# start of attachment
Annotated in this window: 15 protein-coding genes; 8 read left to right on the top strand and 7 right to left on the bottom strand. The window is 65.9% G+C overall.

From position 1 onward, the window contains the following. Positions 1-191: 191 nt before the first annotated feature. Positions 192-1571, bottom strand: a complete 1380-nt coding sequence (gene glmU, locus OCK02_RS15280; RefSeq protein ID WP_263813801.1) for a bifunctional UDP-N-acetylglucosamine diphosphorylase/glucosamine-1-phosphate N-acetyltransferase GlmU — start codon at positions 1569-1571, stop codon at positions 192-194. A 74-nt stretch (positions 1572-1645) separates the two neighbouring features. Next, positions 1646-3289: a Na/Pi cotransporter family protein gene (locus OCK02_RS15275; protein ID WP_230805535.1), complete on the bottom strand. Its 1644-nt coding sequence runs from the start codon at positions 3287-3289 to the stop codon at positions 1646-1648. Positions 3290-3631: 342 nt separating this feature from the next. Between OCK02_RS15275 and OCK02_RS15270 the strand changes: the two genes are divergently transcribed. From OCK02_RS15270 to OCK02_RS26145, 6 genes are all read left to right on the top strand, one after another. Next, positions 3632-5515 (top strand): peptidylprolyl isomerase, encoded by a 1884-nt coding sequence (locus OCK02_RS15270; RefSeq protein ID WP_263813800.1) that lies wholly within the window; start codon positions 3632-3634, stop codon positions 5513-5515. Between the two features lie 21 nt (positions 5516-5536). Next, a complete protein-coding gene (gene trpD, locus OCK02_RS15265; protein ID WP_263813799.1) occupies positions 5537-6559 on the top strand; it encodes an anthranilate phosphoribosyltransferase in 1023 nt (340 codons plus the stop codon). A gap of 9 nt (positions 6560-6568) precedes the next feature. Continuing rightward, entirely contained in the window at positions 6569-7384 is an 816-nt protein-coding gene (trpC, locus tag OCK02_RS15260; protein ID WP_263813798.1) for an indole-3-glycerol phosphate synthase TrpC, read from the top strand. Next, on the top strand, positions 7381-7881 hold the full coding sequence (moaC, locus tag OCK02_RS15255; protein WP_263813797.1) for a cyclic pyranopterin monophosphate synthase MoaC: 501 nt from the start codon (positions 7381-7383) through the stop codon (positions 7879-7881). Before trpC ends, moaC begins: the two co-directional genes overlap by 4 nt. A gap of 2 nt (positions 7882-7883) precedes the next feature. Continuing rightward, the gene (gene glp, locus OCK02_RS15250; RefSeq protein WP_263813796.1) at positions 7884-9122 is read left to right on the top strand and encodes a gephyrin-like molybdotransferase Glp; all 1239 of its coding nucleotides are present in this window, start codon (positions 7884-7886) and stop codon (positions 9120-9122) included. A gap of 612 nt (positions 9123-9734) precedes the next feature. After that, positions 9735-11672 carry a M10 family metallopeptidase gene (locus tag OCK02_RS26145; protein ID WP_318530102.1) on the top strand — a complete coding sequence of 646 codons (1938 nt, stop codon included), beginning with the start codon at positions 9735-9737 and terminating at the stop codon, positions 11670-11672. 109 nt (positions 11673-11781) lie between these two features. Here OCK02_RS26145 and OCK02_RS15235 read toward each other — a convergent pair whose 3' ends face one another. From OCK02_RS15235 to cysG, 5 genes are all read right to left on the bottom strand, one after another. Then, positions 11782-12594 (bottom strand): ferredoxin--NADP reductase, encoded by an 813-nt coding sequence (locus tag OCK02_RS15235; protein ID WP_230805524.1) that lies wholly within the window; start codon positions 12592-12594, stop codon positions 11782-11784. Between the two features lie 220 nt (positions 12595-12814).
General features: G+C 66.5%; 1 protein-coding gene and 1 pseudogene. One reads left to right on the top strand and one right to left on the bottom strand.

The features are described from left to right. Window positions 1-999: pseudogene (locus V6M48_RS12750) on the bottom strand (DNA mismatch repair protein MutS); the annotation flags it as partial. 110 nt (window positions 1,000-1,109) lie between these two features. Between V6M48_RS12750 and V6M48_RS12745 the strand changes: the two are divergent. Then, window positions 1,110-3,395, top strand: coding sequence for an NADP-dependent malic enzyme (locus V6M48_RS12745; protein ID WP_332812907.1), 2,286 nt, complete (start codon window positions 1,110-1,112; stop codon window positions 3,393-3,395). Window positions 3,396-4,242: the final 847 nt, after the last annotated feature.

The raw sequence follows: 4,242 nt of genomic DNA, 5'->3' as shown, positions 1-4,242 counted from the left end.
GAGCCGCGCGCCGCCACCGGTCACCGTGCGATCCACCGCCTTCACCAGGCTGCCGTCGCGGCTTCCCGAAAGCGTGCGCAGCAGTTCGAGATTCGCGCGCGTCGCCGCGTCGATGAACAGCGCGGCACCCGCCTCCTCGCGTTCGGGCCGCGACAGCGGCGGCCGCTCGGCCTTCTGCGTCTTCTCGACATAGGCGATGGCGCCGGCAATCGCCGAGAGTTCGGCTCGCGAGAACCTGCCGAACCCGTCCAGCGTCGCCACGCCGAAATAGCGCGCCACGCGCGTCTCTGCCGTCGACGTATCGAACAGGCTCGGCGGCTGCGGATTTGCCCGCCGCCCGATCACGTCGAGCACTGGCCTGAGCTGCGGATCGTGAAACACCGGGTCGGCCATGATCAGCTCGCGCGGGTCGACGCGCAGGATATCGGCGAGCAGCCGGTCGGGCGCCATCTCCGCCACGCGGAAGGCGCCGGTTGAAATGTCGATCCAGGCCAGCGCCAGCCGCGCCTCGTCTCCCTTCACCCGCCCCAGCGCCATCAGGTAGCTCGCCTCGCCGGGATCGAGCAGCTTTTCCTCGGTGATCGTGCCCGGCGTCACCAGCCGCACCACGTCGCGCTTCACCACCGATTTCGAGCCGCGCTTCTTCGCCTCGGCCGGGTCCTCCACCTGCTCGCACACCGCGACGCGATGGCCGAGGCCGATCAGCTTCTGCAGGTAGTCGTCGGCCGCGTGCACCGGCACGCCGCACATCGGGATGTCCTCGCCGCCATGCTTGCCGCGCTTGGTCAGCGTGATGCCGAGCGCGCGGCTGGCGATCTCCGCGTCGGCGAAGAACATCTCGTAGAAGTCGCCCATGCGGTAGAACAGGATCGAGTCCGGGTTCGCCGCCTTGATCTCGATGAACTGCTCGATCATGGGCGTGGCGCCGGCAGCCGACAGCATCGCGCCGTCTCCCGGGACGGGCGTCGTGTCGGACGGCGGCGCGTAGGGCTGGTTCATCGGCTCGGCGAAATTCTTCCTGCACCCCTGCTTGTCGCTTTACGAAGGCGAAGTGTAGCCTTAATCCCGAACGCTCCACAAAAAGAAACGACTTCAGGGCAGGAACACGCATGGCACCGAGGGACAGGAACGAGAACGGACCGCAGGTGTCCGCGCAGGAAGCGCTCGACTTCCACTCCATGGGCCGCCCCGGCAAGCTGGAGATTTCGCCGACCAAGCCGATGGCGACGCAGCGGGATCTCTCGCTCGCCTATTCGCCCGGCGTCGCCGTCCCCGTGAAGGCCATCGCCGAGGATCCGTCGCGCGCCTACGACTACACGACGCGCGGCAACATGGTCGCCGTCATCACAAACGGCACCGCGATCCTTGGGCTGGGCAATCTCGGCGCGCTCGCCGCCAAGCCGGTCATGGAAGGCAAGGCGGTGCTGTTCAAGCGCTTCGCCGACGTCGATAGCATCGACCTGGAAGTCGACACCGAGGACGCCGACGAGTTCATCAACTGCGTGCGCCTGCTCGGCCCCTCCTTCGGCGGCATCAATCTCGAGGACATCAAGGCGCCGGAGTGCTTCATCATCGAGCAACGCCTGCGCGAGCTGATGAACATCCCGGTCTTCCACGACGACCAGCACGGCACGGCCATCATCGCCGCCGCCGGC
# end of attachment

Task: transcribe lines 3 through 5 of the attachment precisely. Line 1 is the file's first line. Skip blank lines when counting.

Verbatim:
General features: G+C 66.5%; 1 protein-coding gene and 1 pseudogene. One reads left to right on the top strand and one right to left on the bottom strand.

The features are described from left to right. Window positions 1-999: pseudogene (locus V6M48_RS12750) on the bottom strand (DNA mismatch repair protein MutS); the annotation flags it as partial. 110 nt (window positions 1,000-1,109) lie between these two features. Between V6M48_RS12750 and V6M48_RS12745 the strand changes: the two are divergent. Then, window positions 1,110-3,395, top strand: coding sequence for an NADP-dependent malic enzyme (locus V6M48_RS12745; protein ID WP_332812907.1), 2,286 nt, complete (start codon window positions 1,110-1,112; stop codon window positions 3,393-3,395). Window positions 3,396-4,242: the final 847 nt, after the last annotated feature.

The raw sequence follows: 4,242 nt of genomic DNA, 5'->3' as shown, positions 1-4,242 counted from the left end.